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In Review: Steven Julien - BLOODLINE

Label: Apron Recordings

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Highly Recommended 

Steven Julien’s Bloodline takes its name in reference to his family’s musical influence growing up as well as tracing his ‘bloodline’ more deeply through to rhythmic aspects of African and Caribbean cultures. As a consequence of focussing conceptually on his identity as opposed to genre, Bloodline offers a diverse canon of sounds with affections of Jazz, Acid, Detroit Techno, Chicago House and Ambient. The coherence of what is a stylistically diverse record finds its integrity in Julien’s family history and DNA - the outcome of which is a record that is unique to him.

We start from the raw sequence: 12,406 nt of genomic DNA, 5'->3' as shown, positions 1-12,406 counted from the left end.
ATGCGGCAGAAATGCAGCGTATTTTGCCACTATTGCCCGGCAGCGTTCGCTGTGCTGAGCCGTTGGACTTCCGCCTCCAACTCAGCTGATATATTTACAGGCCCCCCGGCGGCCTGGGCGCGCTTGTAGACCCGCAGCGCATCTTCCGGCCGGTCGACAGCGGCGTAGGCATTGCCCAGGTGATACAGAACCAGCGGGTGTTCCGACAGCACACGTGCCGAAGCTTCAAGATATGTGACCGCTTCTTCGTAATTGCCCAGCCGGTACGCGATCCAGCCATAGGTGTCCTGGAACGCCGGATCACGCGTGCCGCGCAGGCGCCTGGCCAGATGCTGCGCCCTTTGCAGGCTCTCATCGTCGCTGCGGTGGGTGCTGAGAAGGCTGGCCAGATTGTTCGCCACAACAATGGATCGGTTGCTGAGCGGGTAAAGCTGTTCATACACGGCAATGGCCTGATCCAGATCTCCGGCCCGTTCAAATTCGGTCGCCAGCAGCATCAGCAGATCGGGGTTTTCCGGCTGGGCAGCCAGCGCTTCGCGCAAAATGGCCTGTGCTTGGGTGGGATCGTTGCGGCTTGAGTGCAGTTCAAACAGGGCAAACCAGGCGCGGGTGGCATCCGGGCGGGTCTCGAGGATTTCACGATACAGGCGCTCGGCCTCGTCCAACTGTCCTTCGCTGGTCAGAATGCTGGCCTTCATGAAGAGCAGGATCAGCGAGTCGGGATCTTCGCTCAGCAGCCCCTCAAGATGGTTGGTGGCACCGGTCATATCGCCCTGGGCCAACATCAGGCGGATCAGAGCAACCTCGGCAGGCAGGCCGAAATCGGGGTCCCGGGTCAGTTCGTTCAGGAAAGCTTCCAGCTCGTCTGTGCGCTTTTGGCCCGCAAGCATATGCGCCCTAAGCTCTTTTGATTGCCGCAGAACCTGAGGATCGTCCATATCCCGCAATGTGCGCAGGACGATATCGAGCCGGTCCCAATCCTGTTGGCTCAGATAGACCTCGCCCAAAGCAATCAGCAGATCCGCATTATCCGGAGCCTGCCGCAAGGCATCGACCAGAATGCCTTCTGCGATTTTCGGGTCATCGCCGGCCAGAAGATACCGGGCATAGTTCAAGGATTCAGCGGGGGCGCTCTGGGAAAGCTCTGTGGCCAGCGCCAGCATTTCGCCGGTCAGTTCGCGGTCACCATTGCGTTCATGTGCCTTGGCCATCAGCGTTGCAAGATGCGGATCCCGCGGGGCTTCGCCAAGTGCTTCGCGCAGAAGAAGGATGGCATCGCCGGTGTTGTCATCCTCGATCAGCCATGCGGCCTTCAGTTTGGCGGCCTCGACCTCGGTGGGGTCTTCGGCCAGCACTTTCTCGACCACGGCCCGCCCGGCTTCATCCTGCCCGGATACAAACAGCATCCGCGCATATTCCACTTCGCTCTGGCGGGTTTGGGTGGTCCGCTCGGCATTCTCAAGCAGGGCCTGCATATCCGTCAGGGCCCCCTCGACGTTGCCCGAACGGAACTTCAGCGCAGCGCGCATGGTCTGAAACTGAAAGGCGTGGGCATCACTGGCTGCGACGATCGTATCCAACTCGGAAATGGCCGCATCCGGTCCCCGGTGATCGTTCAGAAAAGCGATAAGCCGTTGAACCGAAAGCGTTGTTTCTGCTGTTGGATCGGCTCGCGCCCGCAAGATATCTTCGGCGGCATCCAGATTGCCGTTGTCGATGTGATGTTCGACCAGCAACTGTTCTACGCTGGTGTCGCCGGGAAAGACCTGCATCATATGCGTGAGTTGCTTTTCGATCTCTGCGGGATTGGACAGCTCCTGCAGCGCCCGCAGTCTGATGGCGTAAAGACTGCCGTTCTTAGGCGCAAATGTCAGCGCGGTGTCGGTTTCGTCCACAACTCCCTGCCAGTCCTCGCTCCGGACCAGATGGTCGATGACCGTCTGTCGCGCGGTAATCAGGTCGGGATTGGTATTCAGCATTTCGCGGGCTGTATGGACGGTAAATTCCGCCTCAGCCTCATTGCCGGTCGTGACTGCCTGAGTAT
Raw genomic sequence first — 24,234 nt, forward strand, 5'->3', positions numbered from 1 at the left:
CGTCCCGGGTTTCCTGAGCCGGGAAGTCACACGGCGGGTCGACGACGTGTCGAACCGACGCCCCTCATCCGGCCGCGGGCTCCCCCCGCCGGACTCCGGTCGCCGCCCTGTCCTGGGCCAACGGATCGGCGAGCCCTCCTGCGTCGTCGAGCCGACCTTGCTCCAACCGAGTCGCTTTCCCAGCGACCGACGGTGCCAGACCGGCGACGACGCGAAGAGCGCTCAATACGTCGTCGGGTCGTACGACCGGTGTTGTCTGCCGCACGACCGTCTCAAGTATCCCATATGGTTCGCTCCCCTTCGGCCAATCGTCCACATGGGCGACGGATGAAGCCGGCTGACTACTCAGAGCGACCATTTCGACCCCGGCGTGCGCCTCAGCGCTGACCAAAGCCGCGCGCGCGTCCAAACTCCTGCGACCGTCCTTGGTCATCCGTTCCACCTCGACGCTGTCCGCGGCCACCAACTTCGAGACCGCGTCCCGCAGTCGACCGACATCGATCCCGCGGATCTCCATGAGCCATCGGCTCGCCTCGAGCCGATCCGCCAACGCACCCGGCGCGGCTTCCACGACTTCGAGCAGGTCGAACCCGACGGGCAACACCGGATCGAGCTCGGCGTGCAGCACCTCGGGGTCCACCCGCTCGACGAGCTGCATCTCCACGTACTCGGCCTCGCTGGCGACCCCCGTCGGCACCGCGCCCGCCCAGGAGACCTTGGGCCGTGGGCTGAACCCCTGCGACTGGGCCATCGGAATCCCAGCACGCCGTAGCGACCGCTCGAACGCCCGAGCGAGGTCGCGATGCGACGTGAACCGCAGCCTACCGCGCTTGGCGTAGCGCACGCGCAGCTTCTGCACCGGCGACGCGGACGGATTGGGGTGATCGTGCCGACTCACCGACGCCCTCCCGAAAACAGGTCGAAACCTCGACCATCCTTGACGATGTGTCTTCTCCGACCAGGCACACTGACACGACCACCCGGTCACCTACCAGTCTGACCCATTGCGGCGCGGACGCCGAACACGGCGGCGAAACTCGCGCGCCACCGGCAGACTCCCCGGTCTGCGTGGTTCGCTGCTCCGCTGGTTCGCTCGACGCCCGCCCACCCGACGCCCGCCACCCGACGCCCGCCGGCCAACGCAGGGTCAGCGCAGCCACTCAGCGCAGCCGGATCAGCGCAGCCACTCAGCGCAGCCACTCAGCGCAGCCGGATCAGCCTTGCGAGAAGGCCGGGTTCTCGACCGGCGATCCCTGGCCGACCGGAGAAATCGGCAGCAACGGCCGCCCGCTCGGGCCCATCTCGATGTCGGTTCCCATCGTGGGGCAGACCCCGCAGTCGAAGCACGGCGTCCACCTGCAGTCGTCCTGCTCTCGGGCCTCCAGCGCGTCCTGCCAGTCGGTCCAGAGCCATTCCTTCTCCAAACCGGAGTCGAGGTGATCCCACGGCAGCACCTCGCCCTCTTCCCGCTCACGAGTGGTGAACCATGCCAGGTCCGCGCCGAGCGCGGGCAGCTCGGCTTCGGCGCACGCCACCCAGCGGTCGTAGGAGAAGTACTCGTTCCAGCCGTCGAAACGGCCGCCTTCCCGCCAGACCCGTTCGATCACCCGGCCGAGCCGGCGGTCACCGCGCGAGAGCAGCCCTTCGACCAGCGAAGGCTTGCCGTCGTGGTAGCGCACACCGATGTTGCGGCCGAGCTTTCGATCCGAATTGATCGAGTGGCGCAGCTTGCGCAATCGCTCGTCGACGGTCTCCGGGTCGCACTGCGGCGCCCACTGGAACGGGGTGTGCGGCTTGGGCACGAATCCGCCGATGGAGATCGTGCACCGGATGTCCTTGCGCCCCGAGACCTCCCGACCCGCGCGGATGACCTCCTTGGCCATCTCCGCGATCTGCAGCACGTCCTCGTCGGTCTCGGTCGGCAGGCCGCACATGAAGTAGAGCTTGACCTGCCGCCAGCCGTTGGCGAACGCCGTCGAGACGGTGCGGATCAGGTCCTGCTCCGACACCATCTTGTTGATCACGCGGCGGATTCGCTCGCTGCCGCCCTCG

Another focal identity infused into Bloodline is Ikutaro Kakehashi - the founder of Roland - the electronic music leviathan that has shaped popular music and the sounds we affiliate with so many significant musical moments. Roland's most eponymous creation is, of course, the Roland-808 (which has been featured on more hits that any other drum machine). Its DNA can be felt within the music both structurally and conceptually, imbued with the nostalgia, reverence and mythos that has made it so enduring. Julien describes Bloodline as also being a tribute to Kakehashi who passed away in 2017. 

By having these two identities run in thematic parallel to one another, it's as if a dialogue between Julien and Kakehashi is taking place. This is clearest in the title track ‘Bloodline’ and ‘Roll Of The Dice’ where a restricted palette makes Kakehashi’s drums and Julien’s programming the focal point. Overall, Bloodline offers an attentive and nuanced consideration of the importance that music plays in our personal and collective identities by delivering a record that feels open and experimental in its form and delivery. AG